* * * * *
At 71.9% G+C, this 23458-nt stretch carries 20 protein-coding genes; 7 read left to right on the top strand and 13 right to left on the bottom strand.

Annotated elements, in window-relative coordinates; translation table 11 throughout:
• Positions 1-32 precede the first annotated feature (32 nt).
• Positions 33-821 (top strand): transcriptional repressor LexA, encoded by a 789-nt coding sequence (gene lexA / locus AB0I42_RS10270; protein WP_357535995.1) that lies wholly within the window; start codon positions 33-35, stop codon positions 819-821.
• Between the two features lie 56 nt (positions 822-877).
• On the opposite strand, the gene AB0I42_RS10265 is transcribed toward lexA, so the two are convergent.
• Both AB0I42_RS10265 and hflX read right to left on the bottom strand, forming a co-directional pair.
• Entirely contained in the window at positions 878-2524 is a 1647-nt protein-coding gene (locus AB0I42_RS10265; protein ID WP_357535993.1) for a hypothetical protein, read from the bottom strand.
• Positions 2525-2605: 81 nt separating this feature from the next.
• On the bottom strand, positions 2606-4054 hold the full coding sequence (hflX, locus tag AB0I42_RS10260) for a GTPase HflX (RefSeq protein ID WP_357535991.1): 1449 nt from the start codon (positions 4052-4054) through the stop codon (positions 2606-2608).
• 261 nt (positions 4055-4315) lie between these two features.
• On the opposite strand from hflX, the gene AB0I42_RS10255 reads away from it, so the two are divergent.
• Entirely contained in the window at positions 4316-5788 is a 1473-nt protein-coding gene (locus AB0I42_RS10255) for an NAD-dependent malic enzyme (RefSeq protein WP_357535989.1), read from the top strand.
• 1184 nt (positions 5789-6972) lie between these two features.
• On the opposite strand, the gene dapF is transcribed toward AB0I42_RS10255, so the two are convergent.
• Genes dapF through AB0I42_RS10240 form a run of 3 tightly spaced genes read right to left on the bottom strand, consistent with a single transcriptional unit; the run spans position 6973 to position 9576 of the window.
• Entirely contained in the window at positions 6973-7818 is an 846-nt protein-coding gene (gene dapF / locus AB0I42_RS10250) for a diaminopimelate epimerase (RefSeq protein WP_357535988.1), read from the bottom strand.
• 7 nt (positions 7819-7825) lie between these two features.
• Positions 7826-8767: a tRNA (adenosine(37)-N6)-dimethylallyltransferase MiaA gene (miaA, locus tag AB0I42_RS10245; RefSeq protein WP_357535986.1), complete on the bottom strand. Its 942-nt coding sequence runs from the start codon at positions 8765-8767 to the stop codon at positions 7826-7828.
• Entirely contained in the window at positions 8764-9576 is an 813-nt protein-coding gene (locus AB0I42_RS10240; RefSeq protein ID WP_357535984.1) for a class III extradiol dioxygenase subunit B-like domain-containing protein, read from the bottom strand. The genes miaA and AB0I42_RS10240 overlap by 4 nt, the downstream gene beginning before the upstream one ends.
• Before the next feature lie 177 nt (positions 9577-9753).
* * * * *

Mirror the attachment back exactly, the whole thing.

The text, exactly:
At 71.9% G+C, this 23458-nt stretch carries 20 protein-coding genes; 7 read left to right on the top strand and 13 right to left on the bottom strand.

Annotated elements, in window-relative coordinates; translation table 11 throughout:
• Positions 1-32 precede the first annotated feature (32 nt).
• Positions 33-821 (top strand): transcriptional repressor LexA, encoded by a 789-nt coding sequence (gene lexA / locus AB0I42_RS10270; protein WP_357535995.1) that lies wholly within the window; start codon positions 33-35, stop codon positions 819-821.
• Between the two features lie 56 nt (positions 822-877).
• On the opposite strand, the gene AB0I42_RS10265 is transcribed toward lexA, so the two are convergent.
• Both AB0I42_RS10265 and hflX read right to left on the bottom strand, forming a co-directional pair.
• Entirely contained in the window at positions 878-2524 is a 1647-nt protein-coding gene (locus AB0I42_RS10265; protein ID WP_357535993.1) for a hypothetical protein, read from the bottom strand.
• Positions 2525-2605: 81 nt separating this feature from the next.
• On the bottom strand, positions 2606-4054 hold the full coding sequence (hflX, locus tag AB0I42_RS10260) for a GTPase HflX (RefSeq protein ID WP_357535991.1): 1449 nt from the start codon (positions 4052-4054) through the stop codon (positions 2606-2608).
• 261 nt (positions 4055-4315) lie between these two features.
• On the opposite strand from hflX, the gene AB0I42_RS10255 reads away from it, so the two are divergent.
• Entirely contained in the window at positions 4316-5788 is a 1473-nt protein-coding gene (locus AB0I42_RS10255) for an NAD-dependent malic enzyme (RefSeq protein WP_357535989.1), read from the top strand.
• 1184 nt (positions 5789-6972) lie between these two features.
• On the opposite strand, the gene dapF is transcribed toward AB0I42_RS10255, so the two are convergent.
• Genes dapF through AB0I42_RS10240 form a run of 3 tightly spaced genes read right to left on the bottom strand, consistent with a single transcriptional unit; the run spans position 6973 to position 9576 of the window.
• Entirely contained in the window at positions 6973-7818 is an 846-nt protein-coding gene (gene dapF / locus AB0I42_RS10250) for a diaminopimelate epimerase (RefSeq protein WP_357535988.1), read from the bottom strand.
• 7 nt (positions 7819-7825) lie between these two features.
• Positions 7826-8767: a tRNA (adenosine(37)-N6)-dimethylallyltransferase MiaA gene (miaA, locus tag AB0I42_RS10245; RefSeq protein WP_357535986.1), complete on the bottom strand. Its 942-nt coding sequence runs from the start codon at positions 8765-8767 to the stop codon at positions 7826-7828.
• Entirely contained in the window at positions 8764-9576 is an 813-nt protein-coding gene (locus AB0I42_RS10240; RefSeq protein ID WP_357535984.1) for a class III extradiol dioxygenase subunit B-like domain-containing protein, read from the bottom strand. The genes miaA and AB0I42_RS10240 overlap by 4 nt, the downstream gene beginning before the upstream one ends.
• Before the next feature lie 177 nt (positions 9577-9753).